August 2012: Proposal Architecture Workshop Saves Days of Schedule

One of the most time-consuming and costly proposal sub-processes is the development and organization of writers’ initial source materials (e.g. RFP requirements, themes, discriminators, strengths, weaknesses, etc.) post-proposal kickoff. Typically, this task is left up to the writing team, many of whom have never (or rarely) worked on a proposal before. This exercise may take several weeks of churn and rework with the entire team burning budget to even get to the first proposal product review (e.g. Section Plans, Proposal Development Worksheets, Module Specs, Annotated Mockups, Storyboards, draft prose, etc., depending on the applicable process).

The Proposal Architecture Workshop process saves hundreds of proposal budget hours and days of precious time. Its concept is simple: the core proposal team, comprising the Capture Manager, Proposal Manager, Technical Lead, Program Manager, and Volume Leads, as applicable, organize and prepare top-down the large majority of the writers’ initial source materials for them prior to proposal kickoff. This typically one day Workshop is held within a day or two of [D]RFP release, once the Proposal Manager has shredded the [D]RFP, completed the [draft] proposal outline to the lowest anticipated level, and allocated sections L and M requirements to it. An update Workshop is held following any subsequent DRFP or RFP release.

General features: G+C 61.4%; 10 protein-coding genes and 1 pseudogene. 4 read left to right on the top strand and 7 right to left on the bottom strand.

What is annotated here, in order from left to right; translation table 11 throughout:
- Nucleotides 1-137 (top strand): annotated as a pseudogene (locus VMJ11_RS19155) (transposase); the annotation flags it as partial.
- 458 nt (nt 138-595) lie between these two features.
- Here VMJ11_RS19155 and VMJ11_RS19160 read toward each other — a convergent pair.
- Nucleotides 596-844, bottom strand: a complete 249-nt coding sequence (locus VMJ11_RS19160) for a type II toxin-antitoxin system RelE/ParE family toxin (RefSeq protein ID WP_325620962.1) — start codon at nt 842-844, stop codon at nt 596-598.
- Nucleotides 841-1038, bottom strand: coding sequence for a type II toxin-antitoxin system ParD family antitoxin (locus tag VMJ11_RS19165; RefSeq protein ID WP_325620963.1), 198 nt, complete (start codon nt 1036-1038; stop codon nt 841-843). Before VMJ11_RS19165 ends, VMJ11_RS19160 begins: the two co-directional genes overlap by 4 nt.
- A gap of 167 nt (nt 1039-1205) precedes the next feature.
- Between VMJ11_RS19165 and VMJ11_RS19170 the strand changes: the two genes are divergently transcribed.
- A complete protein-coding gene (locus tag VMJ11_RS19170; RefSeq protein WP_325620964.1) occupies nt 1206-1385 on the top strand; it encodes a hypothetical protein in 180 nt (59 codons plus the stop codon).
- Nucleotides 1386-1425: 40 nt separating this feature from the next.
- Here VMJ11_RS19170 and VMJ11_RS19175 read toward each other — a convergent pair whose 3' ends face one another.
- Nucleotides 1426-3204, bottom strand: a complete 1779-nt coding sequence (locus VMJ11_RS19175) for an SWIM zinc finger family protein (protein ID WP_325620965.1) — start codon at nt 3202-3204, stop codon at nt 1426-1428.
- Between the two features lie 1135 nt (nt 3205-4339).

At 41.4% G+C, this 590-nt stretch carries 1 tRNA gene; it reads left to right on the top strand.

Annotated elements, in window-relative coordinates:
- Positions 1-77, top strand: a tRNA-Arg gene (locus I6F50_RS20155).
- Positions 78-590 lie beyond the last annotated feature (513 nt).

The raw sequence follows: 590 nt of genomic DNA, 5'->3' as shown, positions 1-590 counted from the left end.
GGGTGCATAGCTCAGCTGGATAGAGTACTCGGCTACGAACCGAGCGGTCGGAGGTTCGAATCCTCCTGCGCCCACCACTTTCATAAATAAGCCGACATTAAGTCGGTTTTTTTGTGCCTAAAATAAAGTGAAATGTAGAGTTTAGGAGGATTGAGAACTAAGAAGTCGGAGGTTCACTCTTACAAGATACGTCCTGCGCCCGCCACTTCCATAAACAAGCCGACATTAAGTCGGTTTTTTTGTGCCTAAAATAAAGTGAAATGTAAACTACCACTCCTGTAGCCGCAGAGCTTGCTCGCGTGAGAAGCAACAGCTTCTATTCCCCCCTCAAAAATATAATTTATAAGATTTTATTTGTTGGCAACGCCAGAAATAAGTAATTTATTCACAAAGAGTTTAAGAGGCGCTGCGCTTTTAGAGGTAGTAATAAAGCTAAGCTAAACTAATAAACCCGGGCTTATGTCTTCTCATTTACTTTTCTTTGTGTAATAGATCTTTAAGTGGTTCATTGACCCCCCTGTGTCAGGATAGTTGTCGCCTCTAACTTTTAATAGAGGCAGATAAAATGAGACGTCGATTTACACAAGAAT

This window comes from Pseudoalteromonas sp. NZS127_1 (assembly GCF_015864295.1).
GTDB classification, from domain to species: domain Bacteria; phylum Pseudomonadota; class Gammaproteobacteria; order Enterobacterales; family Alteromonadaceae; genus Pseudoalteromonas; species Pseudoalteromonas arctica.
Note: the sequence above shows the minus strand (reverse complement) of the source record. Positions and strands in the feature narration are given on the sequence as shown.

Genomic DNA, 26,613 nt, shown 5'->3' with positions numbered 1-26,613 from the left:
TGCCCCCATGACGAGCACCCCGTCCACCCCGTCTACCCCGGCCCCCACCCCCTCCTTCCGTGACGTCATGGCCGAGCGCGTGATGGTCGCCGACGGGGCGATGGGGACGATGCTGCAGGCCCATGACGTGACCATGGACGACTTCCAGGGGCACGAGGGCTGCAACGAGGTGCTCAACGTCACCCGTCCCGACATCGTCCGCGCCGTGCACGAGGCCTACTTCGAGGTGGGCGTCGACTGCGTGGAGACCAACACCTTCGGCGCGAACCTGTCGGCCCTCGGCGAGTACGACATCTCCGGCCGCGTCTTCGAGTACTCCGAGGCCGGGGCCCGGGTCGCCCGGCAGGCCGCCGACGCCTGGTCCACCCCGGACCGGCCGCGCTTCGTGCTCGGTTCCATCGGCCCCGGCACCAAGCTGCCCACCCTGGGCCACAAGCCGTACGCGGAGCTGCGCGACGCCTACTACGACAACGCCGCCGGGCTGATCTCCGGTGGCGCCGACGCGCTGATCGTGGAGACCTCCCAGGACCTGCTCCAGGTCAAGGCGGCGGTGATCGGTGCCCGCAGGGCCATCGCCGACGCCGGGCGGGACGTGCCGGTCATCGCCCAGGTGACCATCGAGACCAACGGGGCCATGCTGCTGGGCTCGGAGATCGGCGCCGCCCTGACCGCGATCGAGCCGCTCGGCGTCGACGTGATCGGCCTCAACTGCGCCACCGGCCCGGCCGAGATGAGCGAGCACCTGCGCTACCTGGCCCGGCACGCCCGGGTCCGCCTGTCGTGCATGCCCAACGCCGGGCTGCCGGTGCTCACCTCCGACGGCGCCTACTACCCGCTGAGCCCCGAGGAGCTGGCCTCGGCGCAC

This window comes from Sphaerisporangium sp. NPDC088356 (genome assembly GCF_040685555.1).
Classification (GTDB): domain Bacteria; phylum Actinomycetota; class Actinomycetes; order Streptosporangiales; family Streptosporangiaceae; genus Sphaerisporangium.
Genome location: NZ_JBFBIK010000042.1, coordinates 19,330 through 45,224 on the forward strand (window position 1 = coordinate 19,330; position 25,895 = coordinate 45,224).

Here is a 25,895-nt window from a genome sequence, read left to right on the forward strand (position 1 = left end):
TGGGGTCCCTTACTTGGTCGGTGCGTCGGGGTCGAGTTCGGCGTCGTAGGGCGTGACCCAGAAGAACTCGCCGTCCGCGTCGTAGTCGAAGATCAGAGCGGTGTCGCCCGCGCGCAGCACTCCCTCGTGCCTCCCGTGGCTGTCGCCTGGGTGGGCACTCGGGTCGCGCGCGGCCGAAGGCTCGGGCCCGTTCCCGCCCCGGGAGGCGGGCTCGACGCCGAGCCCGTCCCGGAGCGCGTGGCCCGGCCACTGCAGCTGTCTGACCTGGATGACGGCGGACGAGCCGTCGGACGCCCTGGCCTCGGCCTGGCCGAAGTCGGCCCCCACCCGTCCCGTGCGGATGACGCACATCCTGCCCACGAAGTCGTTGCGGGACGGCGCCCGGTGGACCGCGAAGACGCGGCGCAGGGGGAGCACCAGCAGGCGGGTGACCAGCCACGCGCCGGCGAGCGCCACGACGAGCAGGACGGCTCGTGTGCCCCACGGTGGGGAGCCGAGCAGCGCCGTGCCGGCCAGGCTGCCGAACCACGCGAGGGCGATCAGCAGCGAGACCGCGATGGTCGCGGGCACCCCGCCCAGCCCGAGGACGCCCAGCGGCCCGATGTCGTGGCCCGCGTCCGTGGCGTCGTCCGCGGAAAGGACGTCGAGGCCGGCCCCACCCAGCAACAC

Because this core team is likely proposal experienced and also likely familiar with the overall capture strategy, it functions much more efficiently than the writing team in allocating the remainder of any RFP requirements, themes, discriminators, voice of the customer, must-haves, etc. as additional internal cross-references to the proposal outline. Moreover, any “approval” cycle of the initial proposal product is greatly streamlined because this same core team is the likely approving authority.

The output of the Proposal Architecture Workshop is the Proposal Architecture—a complete proposal outline developed to the lowest anticipated Section level, with the large majority of writers’ initial source materials cross-referenced to it. These data may then be populated into writer-friendly format (e.g. Section Plans, Proposal Development Worksheets, Mod Specs, Annotated Mockups, Storyboards, draft prose, etc., depending on the applicable process), using less-expensive administrative support or proposal development automation software such as Proposal Navigator®, instead of more expensive writer/engineering hours. This populated format is then given to writers at proposal kickoff instead of the typical blank template, which provides them a substantial head-start in the right direction on their planning and/or writing task.


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